Sunday, August 16, 2009

The Time Traveler's Wife

Directed by Robert Schwentke
Written by Bruce Joel Rubin
Starring Eric Bana, Rachel McAdams, and Ron Livingston

This film had everything it needed to succeed. It has two great actors in two great roles. It is a great story adapted from Audrey Nuffinegger's great novel of the same name. Yet, it did not succeed.

What happened? Well, the film requires the audience to be invested in not only the characters, but in their lives, and in their marriage as well. It doesn't allow for the audience to know the characters, their lives, or their marriage. It simply moved through out the story without inviting the audience to be invested in it. In the story, Henry DeTamble (Eric Bana) is a time traveler and I felt like I had the same reaction to the film as he did to his life. He is constantly being tossed through out time and I was constantly being tossed from one plot point to the other.

In this film, being a time traveler is not a good thing. It is actually a disease that causes a person to jump around in time. Why this genetic disease causes the character to slowly fade by way of pixie dust I do not know. It seems like it would be sudden and violent, instead of looking like taking a trip with Tinkerbell by way of her fairy dust.

Henry's wife, Claire, (Rachel McAdams) meets him when she is six years old and he is in his late thirties. He doesn't meet her until he is in his late twenties/early thirties and she is in her early twenties. It was an older versions of himself that met her when she was six. You'll just have to trust me that those last few sentences make sense in the context of the story. The reason why he met her when she was so much young is because when he travels in time he is pulled towards "big events" in his own life. Claire is an important part of his life, so he is constantly pulled towards her.

With that in mind it seems like the filmmakers would have put a great deal of focus on the marriage of these two characters. I mean the marriage is strong enough that Henry is passing through time and space to meet his wife when she is a child. In order to understand that we should have really gotten to know these two characters as well as their life together. As it stands, we didn't get to know them or their marriage. We simply pass through the big events of their lives. I didn't understand why Henry was visiting her beyond the fact that the story required him to do it.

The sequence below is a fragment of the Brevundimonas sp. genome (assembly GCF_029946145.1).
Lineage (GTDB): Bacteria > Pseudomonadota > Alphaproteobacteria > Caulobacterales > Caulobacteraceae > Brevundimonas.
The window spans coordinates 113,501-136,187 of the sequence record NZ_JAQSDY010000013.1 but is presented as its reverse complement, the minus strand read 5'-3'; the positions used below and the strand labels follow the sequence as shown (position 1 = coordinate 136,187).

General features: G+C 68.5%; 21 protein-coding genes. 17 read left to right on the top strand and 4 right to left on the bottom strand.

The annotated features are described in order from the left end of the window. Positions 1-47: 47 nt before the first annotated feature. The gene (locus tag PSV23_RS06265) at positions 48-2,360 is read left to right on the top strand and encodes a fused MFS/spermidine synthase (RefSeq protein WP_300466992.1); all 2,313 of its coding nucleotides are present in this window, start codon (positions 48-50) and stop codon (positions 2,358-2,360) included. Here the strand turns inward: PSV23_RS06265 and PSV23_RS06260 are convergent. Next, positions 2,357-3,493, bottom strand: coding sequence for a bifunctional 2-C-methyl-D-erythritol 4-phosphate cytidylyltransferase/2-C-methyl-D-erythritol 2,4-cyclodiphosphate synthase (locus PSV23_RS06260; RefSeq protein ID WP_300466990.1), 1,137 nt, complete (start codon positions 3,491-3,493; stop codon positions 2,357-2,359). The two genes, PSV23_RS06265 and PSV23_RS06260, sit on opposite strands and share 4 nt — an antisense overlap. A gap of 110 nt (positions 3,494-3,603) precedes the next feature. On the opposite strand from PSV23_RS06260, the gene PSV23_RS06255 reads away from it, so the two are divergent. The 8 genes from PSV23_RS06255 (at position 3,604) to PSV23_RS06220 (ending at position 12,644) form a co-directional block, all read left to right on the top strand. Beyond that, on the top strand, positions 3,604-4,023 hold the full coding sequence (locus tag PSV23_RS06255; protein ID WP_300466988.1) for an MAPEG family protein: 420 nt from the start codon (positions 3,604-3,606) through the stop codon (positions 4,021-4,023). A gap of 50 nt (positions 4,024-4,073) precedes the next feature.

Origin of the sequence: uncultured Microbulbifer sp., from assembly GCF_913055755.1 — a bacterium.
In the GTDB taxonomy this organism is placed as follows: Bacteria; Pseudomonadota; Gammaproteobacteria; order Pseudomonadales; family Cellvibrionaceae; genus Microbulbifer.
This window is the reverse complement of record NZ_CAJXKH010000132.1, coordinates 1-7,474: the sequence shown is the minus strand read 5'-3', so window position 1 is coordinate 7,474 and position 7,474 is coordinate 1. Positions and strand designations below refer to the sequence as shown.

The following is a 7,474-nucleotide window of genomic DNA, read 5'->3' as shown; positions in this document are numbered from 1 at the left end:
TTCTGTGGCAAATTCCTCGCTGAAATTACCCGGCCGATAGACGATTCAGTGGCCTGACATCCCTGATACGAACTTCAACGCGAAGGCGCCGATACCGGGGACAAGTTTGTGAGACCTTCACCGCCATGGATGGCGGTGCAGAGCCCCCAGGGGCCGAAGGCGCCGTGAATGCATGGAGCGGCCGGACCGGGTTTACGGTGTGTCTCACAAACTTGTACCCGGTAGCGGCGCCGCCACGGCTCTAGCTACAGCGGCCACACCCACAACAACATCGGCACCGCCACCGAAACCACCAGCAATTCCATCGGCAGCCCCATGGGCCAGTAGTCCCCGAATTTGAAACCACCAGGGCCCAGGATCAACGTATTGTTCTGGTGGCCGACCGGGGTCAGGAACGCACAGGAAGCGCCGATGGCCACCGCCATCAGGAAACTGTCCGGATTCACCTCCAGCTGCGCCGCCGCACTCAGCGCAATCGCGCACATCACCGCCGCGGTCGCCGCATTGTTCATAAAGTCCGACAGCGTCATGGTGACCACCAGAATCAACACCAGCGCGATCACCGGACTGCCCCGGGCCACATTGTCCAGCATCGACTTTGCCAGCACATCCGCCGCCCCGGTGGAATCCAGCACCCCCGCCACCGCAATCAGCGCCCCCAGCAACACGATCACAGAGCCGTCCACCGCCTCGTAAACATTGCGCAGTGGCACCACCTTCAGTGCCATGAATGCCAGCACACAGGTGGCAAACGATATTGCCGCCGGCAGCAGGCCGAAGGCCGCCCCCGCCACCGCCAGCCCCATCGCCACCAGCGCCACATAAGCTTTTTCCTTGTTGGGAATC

The characters have the potential to be really deep and interesting but we only get snapshots of the complexity of them. When Claire first spends the night with Henry and finds lipstick (not his) in his medicine cabinet that should say something about Henry's nature at that point in his life. That isn't explored at all, it is passed right on by it to the next scene. They talk about it, it's barely addressed, and the story moves on. In that next scene Henry and Claire are much closer. Again, I was asking why? The only reason that I came up with was because that is what the story needed.

I would have loved to spend time with these two characters. Eric Bana is a fantastic actor and I always enjoy seeing him in a film. He has been in two other films this summer and they couldn't be more different from one another. He was the villian in Star Trek, which was a bit role but he really committed to the part and seemed to have a lot of fun with it. He also had a great role in Funny People in which he gives sympathy to a character that we are initially suppose to hate. He plays Henry with a certain sadness that comes from being burdened by constantly being ripped from his present life, which is his home. Also, he is a character that more or less knows what is going to happen for the rest of his life. If that isn't enough he is burdened by knowing the fate of nearly everybody around him. Bana gives us a glimpse into that character but the filmmakers don't let us explore it.

Rachel McAdams has a strong screen presence and it is no fault of her own if we don't fall instantly in love with her character. She plays the younger Claire with a wide eyed wonder. Claire has finally "caught up" to the love of her life and it is all excitement. The reality of living with, and being in love with a time traveler starts to wear on her. Again, McAdams gives us something in this character, but we don't have time to enjoy it.

There is no sense of wonder in this film. There is no sense of romance in this film. There is no sense of joy or sadness in this film. I didn't get to experience the marriage of two characters that have fallen in love despite the fact that one of them is constantly being thrown through time. It is, quite simply, a wasted opportunity.

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